WAR for Pirates prospects

Gorkys Hernandez - mwlguide, Flickr.com
Gorkys Hernandez - mwlguide, Flickr.com
I thought it would be cool to see Wins Above Replacement (WAR) numbers for some of the Pirates’ top prospects. So I started doing some calculating. For offense, I used wRAA from FanGraphs. The only decent measure of minor league defense that I am aware of is TotalZone over at Minor League Splits, developed by Sean Smith of Baseball Projection. Then I simply added positional and replacement adjustments, and added everything up. Take these numbers with a grain of salt, as they are not going to be as accurate as major league stats. First of all, wRAA is not park adjusted. Also, TotalZone does not include batted ball location, as UZR and other advanced metrics do. It is a great tool when we have insufficient data, though (such as in the minor leagues). Finally, other than Jose Tabata, none of these players has reached Triple-A yet. Determining pitcher WAR is kind of a pain, so I chose not to bother. Without further ado, here is estimated 2009 WAR for seven of the Pirates’ top position player prospects. I also computed WAR per 600 plate appearances, to show what each player would have accumulated in an average full season. (Note: I estimated Tony Sanchez’s defense to be about +5 per 150 games, as catcher defense is difficult to measure.)


2009 PA Offense Defense Pos. Rep. WAR WAR/600
Pedro Alvarez 542 31.1 -4.0 2.3 18.1 4.7 5.3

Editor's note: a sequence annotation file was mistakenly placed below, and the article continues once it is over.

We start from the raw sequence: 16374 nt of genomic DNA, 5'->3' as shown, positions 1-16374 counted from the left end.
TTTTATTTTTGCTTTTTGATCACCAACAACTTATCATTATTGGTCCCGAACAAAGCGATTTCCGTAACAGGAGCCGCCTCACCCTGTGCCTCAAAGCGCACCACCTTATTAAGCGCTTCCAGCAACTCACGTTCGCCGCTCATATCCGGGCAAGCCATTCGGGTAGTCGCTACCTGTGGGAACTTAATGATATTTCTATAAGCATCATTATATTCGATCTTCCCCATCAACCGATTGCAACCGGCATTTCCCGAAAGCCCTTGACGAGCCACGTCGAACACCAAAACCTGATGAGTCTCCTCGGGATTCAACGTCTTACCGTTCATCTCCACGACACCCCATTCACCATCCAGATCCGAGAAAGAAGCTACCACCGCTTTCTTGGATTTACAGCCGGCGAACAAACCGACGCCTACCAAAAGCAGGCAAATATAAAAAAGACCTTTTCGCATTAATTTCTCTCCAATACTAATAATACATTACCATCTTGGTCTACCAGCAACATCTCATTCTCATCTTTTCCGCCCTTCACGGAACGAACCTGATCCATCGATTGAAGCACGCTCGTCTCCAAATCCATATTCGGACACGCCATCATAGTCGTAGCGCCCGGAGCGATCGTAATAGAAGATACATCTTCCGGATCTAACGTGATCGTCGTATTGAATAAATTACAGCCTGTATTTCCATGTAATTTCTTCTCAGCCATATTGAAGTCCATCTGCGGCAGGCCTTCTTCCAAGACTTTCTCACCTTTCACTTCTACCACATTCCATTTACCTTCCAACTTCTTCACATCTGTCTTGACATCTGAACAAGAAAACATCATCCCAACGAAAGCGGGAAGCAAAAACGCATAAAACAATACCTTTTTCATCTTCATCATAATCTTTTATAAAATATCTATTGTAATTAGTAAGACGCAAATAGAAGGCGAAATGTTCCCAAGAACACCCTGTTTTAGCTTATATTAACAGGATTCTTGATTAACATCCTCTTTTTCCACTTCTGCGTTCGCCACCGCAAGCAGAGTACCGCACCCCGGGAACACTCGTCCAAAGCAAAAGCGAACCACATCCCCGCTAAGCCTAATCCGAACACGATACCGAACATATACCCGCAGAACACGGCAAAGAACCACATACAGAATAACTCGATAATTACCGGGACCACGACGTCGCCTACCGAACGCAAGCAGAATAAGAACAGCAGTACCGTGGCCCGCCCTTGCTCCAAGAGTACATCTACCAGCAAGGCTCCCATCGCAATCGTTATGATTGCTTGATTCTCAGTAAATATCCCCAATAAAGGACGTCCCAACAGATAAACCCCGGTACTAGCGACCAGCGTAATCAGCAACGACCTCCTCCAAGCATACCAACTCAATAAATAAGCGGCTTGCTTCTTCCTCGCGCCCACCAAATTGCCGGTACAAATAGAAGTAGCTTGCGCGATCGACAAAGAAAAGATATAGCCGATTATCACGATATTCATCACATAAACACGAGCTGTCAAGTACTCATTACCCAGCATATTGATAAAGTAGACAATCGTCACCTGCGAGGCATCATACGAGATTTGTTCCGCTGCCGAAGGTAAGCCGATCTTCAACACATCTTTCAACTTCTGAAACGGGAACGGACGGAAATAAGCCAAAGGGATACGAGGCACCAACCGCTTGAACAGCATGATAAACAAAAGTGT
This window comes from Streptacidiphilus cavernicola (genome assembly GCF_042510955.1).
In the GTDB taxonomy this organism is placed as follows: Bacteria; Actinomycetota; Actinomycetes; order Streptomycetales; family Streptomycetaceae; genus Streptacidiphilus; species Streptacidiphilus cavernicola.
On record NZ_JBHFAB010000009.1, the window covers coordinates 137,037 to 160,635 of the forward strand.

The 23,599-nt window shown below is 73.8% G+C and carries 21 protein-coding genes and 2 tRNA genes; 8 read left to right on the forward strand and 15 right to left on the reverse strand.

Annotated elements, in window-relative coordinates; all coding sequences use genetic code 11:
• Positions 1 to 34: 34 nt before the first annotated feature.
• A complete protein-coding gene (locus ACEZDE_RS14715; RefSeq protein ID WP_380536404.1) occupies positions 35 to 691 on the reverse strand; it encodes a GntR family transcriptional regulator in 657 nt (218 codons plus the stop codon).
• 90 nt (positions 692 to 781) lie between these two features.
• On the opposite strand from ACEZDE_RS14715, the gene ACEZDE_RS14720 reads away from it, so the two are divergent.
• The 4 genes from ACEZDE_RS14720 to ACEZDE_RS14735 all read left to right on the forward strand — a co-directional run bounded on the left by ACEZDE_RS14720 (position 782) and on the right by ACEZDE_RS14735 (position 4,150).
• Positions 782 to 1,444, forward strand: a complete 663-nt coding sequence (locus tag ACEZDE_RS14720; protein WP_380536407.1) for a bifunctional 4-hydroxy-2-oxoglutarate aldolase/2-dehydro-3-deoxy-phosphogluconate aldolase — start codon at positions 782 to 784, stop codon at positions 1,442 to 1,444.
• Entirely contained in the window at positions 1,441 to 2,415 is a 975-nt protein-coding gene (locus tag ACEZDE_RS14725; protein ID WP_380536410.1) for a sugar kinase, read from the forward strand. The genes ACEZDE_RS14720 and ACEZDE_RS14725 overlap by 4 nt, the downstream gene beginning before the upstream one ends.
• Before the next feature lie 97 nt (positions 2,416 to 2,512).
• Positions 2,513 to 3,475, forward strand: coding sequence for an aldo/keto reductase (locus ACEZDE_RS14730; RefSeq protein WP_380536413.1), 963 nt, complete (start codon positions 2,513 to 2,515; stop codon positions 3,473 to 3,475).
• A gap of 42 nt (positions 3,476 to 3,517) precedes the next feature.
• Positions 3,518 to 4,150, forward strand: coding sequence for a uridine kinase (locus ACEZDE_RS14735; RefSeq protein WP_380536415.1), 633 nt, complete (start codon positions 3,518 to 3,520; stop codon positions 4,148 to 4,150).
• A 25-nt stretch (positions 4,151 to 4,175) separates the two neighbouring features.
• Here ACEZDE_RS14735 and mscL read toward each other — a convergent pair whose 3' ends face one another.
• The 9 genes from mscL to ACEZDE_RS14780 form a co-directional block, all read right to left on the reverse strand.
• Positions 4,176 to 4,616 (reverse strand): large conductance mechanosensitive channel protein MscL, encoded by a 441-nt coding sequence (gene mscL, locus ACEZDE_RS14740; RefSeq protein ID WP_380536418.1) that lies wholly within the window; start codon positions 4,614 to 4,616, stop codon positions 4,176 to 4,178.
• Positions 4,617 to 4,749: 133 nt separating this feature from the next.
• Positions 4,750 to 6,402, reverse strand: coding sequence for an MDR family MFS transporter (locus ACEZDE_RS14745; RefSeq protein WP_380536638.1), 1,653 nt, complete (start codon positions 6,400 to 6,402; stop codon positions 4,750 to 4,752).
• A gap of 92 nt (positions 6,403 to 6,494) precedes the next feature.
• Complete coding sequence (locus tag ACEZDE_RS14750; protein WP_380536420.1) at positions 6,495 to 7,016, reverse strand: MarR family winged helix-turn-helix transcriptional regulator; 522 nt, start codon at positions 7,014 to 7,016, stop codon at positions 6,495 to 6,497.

Jose Tabata 402 4.7 -12.0 -2.0 13.4 0.4 0.6
Tony Sanchez 215 16.9 1.8 4.5 7.2 3.0 8.5
Chase D’Arnaud 508 28.9 12.0 5.0 16.9 6.3 7.4
Starling Marte 256 11.3 17.0 -0.6 8.5 3.6 8.5
Robbie Grossman 535 11.7 21.0 -0.3 17.8 5.0 5.6
Gorkys Hernandez 602 -7.4 14.0 2.5 20.1 2.9 2.9


I was disappointed by Tabata’s numbers, particularly his defense. It is clear that he belongs in a corner outfield spot. The rest of the list looks great, though. Marte managed to be worth 17 runs above average on defense, as he and Sanchez each put up MVP-type production in about half a season. D’Arnaud did the same over the entire year. Alvarez and Grossman put up All-Star caliber seasons, while Hernandez’s elite defense allowed him to be a slightly above average player.

Most of these players have a ways to go before reaching Pittsburgh, so it is important to temper expectations. But it is encouraging to see these impressive performances.


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